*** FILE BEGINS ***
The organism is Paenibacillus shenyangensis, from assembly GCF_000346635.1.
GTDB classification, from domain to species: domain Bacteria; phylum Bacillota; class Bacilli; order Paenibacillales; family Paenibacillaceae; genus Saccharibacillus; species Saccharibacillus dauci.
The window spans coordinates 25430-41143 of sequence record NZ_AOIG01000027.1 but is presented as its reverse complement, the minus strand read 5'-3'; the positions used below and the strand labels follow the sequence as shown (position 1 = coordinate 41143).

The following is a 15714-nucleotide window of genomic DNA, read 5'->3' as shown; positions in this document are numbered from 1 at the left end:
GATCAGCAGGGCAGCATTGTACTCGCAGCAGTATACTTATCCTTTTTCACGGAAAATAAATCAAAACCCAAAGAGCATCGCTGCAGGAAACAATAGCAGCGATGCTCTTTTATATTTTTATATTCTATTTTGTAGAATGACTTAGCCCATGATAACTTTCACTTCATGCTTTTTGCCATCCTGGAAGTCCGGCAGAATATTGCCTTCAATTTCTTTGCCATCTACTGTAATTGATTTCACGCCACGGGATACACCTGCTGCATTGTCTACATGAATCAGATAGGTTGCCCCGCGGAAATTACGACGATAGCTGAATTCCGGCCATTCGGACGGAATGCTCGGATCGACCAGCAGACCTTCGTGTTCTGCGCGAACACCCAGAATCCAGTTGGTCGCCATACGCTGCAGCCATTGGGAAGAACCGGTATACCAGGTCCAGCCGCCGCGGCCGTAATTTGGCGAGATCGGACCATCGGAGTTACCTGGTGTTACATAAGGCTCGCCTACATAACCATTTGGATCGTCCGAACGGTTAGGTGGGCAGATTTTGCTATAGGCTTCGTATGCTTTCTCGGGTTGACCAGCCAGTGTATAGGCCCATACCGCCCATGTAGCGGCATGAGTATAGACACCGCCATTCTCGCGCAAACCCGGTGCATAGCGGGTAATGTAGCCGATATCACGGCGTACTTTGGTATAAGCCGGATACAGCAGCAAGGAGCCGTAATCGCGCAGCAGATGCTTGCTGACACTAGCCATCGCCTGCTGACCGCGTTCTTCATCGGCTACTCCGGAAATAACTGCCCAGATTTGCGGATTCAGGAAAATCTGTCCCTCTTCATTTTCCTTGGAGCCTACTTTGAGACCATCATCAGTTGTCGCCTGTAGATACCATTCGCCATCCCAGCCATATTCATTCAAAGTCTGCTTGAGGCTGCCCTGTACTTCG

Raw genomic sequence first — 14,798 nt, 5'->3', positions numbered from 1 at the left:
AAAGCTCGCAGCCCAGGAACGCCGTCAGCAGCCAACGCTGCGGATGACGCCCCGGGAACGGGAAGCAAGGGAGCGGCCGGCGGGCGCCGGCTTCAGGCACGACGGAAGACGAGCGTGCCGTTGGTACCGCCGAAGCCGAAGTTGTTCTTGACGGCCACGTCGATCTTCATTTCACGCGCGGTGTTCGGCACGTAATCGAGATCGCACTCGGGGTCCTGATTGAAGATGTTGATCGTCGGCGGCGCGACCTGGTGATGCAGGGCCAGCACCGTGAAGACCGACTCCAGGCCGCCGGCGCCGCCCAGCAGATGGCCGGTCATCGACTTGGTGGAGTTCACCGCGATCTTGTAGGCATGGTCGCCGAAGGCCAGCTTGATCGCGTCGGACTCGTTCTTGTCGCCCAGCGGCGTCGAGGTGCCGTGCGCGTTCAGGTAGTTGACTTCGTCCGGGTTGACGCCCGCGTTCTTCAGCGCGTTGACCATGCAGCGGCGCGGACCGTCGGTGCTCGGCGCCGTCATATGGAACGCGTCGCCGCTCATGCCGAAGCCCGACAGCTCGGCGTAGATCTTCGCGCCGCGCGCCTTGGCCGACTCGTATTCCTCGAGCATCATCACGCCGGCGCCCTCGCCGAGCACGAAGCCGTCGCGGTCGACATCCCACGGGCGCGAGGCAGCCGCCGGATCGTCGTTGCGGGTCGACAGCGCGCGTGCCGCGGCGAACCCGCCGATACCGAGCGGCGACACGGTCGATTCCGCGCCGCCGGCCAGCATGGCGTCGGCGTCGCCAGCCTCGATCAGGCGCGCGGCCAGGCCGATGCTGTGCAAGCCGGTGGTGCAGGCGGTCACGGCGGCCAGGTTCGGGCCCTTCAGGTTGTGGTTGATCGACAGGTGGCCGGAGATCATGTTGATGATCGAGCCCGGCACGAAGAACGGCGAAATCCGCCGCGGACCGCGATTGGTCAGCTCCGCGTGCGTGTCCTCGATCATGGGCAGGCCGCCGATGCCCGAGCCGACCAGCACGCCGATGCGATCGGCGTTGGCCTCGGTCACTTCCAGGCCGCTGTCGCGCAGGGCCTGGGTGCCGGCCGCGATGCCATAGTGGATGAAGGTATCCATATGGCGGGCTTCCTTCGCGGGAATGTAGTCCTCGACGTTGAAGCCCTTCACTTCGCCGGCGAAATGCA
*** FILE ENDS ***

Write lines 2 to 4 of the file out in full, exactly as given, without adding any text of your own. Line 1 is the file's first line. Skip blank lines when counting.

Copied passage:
GTDB classification, from domain to species: domain Bacteria; phylum Bacillota; class Bacilli; order Paenibacillales; family Paenibacillaceae; genus Saccharibacillus; species Saccharibacillus dauci.
The window spans coordinates 25430-41143 of sequence record NZ_AOIG01000027.1 but is presented as its reverse complement, the minus strand read 5'-3'; the positions used below and the strand labels follow the sequence as shown (position 1 = coordinate 41143).

The following is a 15714-nucleotide window of genomic DNA, read 5'->3' as shown; positions in this document are numbered from 1 at the left end: